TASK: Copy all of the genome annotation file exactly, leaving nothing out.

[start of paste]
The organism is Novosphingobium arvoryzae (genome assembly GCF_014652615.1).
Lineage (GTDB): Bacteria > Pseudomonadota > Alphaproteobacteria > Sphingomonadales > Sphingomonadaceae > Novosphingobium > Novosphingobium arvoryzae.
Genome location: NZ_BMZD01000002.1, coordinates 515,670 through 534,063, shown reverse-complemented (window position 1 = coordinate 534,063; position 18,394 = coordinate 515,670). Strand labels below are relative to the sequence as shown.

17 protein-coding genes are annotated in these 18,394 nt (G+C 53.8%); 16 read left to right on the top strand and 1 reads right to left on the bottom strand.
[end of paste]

The organism is Novosphingobium arvoryzae (genome assembly GCF_014652615.1).
Lineage (GTDB): Bacteria > Pseudomonadota > Alphaproteobacteria > Sphingomonadales > Sphingomonadaceae > Novosphingobium > Novosphingobium arvoryzae.
Genome location: NZ_BMZD01000002.1, coordinates 515,670 through 534,063, shown reverse-complemented (window position 1 = coordinate 534,063; position 18,394 = coordinate 515,670). Strand labels below are relative to the sequence as shown.

17 protein-coding genes are annotated in these 18,394 nt (G+C 53.8%); 16 read left to right on the top strand and 1 reads right to left on the bottom strand.